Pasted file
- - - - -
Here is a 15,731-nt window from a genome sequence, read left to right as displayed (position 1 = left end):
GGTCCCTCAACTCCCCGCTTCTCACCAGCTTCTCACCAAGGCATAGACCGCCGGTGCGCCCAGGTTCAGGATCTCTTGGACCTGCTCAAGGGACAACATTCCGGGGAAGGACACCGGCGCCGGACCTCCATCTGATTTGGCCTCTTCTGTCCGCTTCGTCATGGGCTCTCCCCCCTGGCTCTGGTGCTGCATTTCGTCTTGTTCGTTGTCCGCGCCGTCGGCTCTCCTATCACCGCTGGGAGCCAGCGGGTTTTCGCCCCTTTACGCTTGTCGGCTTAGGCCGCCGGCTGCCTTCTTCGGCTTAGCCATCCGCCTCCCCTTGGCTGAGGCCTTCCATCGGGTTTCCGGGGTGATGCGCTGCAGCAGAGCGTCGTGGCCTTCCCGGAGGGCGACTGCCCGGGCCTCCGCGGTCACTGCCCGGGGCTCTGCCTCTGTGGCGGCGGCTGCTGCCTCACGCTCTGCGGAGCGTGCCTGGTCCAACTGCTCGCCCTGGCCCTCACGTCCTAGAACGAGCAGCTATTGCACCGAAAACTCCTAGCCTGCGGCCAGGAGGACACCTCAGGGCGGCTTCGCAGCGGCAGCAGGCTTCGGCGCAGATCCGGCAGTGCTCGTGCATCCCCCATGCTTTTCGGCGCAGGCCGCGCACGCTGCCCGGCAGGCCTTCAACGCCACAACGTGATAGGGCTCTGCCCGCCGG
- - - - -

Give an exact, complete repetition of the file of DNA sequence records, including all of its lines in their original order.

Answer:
Here is a 15,731-nt window from a genome sequence, read left to right as displayed (position 1 = left end):
GGTCCCTCAACTCCCCGCTTCTCACCAGCTTCTCACCAAGGCATAGACCGCCGGTGCGCCCAGGTTCAGGATCTCTTGGACCTGCTCAAGGGACAACATTCCGGGGAAGGACACCGGCGCCGGACCTCCATCTGATTTGGCCTCTTCTGTCCGCTTCGTCATGGGCTCTCCCCCCTGGCTCTGGTGCTGCATTTCGTCTTGTTCGTTGTCCGCGCCGTCGGCTCTCCTATCACCGCTGGGAGCCAGCGGGTTTTCGCCCCTTTACGCTTGTCGGCTTAGGCCGCCGGCTGCCTTCTTCGGCTTAGCCATCCGCCTCCCCTTGGCTGAGGCCTTCCATCGGGTTTCCGGGGTGATGCGCTGCAGCAGAGCGTCGTGGCCTTCCCGGAGGGCGACTGCCCGGGCCTCCGCGGTCACTGCCCGGGGCTCTGCCTCTGTGGCGGCGGCTGCTGCCTCACGCTCTGCGGAGCGTGCCTGGTCCAACTGCTCGCCCTGGCCCTCACGTCCTAGAACGAGCAGCTATTGCACCGAAAACTCCTAGCCTGCGGCCAGGAGGACACCTCAGGGCGGCTTCGCAGCGGCAGCAGGCTTCGGCGCAGATCCGGCAGTGCTCGTGCATCCCCCATGCTTTTCGGCGCAGGCCGCGCACGCTGCCCGGCAGGCCTTCAACGCCACAACGTGATAGGGCTCTGCCCGCCGG